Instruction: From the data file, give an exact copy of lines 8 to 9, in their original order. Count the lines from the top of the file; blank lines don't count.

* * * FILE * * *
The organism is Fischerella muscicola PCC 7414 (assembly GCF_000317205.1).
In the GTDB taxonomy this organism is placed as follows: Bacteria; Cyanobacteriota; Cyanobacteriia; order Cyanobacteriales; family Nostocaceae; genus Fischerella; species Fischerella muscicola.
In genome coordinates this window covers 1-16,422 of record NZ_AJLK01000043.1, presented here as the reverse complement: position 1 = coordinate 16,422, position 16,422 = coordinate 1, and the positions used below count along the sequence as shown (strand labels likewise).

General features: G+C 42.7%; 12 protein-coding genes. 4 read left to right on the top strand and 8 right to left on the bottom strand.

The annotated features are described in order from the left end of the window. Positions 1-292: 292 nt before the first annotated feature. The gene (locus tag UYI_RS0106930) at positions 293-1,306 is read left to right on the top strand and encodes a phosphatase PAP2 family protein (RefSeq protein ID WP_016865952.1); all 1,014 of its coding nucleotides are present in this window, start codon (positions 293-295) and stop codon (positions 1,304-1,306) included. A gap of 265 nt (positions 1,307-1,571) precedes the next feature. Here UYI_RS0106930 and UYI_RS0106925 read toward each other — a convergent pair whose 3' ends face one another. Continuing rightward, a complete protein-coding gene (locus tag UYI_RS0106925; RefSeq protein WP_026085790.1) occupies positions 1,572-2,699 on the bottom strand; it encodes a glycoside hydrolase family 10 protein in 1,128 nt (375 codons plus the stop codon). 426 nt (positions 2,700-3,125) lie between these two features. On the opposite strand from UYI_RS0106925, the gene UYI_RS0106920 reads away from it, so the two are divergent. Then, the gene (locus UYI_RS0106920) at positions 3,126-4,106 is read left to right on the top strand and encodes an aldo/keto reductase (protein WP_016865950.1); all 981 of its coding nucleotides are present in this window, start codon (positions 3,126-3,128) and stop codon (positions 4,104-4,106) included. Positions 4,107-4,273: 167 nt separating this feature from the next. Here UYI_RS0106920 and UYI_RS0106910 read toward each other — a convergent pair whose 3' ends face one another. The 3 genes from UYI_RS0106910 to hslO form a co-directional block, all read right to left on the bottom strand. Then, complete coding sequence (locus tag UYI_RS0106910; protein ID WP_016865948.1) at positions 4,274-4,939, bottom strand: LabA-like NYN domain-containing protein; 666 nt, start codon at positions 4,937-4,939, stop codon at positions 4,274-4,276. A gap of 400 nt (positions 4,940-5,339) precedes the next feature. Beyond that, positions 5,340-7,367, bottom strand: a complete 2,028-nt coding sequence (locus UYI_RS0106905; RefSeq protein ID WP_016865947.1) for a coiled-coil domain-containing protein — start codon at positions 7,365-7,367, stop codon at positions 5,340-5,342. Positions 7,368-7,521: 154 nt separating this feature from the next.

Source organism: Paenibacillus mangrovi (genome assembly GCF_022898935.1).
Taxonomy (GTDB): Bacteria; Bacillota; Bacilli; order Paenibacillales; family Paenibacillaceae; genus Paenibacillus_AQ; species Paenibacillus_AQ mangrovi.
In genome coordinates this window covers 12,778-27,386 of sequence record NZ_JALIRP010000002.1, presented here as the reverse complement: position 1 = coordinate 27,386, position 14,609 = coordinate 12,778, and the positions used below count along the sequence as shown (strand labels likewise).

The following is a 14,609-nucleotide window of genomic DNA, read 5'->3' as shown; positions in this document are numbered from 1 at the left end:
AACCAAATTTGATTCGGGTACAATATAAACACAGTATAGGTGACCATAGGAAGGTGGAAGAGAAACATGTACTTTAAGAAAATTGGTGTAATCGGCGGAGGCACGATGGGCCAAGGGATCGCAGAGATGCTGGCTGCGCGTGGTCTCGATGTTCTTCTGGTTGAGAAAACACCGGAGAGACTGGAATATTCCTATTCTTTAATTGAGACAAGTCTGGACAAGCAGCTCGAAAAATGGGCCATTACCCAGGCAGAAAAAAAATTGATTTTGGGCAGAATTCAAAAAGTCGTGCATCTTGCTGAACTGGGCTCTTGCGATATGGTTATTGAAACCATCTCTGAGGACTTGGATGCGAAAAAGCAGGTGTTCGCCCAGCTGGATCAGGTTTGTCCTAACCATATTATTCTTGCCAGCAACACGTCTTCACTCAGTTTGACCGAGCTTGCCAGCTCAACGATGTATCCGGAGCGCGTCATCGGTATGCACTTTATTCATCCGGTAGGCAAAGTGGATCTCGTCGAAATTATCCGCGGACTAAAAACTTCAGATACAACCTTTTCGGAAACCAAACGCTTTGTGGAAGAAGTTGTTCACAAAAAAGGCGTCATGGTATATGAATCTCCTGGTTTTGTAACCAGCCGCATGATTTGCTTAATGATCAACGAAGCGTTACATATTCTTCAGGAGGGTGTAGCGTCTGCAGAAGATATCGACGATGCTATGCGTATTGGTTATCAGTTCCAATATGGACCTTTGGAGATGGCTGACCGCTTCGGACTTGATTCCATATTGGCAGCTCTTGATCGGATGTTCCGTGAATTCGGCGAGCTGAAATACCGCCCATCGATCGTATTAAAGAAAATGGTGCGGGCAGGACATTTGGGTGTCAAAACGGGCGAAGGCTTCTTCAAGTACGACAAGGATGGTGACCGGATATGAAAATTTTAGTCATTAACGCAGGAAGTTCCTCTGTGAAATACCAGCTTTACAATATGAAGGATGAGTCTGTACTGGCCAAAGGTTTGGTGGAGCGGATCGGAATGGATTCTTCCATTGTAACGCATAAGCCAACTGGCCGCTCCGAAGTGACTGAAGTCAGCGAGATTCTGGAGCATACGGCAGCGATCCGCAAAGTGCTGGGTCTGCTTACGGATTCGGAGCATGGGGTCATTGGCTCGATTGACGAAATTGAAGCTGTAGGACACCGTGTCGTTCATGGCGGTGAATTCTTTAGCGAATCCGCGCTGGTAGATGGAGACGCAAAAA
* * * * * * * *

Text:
In genome coordinates this window covers 12,778-27,386 of sequence record NZ_JALIRP010000002.1, presented here as the reverse complement: position 1 = coordinate 27,386, position 14,609 = coordinate 12,778, and the positions used below count along the sequence as shown (strand labels likewise).

The following is a 14,609-nucleotide window of genomic DNA, read 5'->3' as shown; positions in this document are numbered from 1 at the left end: